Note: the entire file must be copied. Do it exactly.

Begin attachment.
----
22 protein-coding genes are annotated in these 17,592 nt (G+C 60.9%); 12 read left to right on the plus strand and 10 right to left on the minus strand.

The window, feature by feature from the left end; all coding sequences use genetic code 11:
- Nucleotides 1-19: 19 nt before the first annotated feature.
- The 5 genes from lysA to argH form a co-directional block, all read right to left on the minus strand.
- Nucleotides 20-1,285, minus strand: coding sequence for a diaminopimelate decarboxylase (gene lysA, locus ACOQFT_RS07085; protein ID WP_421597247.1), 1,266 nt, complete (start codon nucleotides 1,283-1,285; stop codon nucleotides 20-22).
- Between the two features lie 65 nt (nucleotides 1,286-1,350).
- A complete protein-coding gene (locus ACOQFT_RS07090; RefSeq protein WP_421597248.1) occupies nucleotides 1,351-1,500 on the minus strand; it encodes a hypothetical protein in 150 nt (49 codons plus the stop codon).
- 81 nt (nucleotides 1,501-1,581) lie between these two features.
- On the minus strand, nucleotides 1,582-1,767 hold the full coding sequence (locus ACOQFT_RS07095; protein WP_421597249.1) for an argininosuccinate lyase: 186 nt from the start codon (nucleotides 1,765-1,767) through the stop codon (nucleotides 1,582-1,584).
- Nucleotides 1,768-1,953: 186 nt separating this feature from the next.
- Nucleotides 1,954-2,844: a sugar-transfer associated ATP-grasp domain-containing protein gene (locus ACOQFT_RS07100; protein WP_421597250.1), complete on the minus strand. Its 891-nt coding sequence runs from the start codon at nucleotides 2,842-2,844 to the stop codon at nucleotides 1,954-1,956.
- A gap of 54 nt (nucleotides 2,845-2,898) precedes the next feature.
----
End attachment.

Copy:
22 protein-coding genes are annotated in these 17,592 nt (G+C 60.9%); 12 read left to right on the plus strand and 10 right to left on the minus strand.

The window, feature by feature from the left end; all coding sequences use genetic code 11:
- Nucleotides 1-19: 19 nt before the first annotated feature.
- The 5 genes from lysA to argH form a co-directional block, all read right to left on the minus strand.
- Nucleotides 20-1,285, minus strand: coding sequence for a diaminopimelate decarboxylase (gene lysA, locus ACOQFT_RS07085; protein ID WP_421597247.1), 1,266 nt, complete (start codon nucleotides 1,283-1,285; stop codon nucleotides 20-22).
- Between the two features lie 65 nt (nucleotides 1,286-1,350).
- A complete protein-coding gene (locus ACOQFT_RS07090; RefSeq protein WP_421597248.1) occupies nucleotides 1,351-1,500 on the minus strand; it encodes a hypothetical protein in 150 nt (49 codons plus the stop codon).
- 81 nt (nucleotides 1,501-1,581) lie between these two features.
- On the minus strand, nucleotides 1,582-1,767 hold the full coding sequence (locus ACOQFT_RS07095; protein WP_421597249.1) for an argininosuccinate lyase: 186 nt from the start codon (nucleotides 1,765-1,767) through the stop codon (nucleotides 1,582-1,584).
- Nucleotides 1,768-1,953: 186 nt separating this feature from the next.
- Nucleotides 1,954-2,844: a sugar-transfer associated ATP-grasp domain-containing protein gene (locus ACOQFT_RS07100; protein WP_421597250.1), complete on the minus strand. Its 891-nt coding sequence runs from the start codon at nucleotides 2,842-2,844 to the stop codon at nucleotides 1,954-1,956.
- A gap of 54 nt (nucleotides 2,845-2,898) precedes the next feature.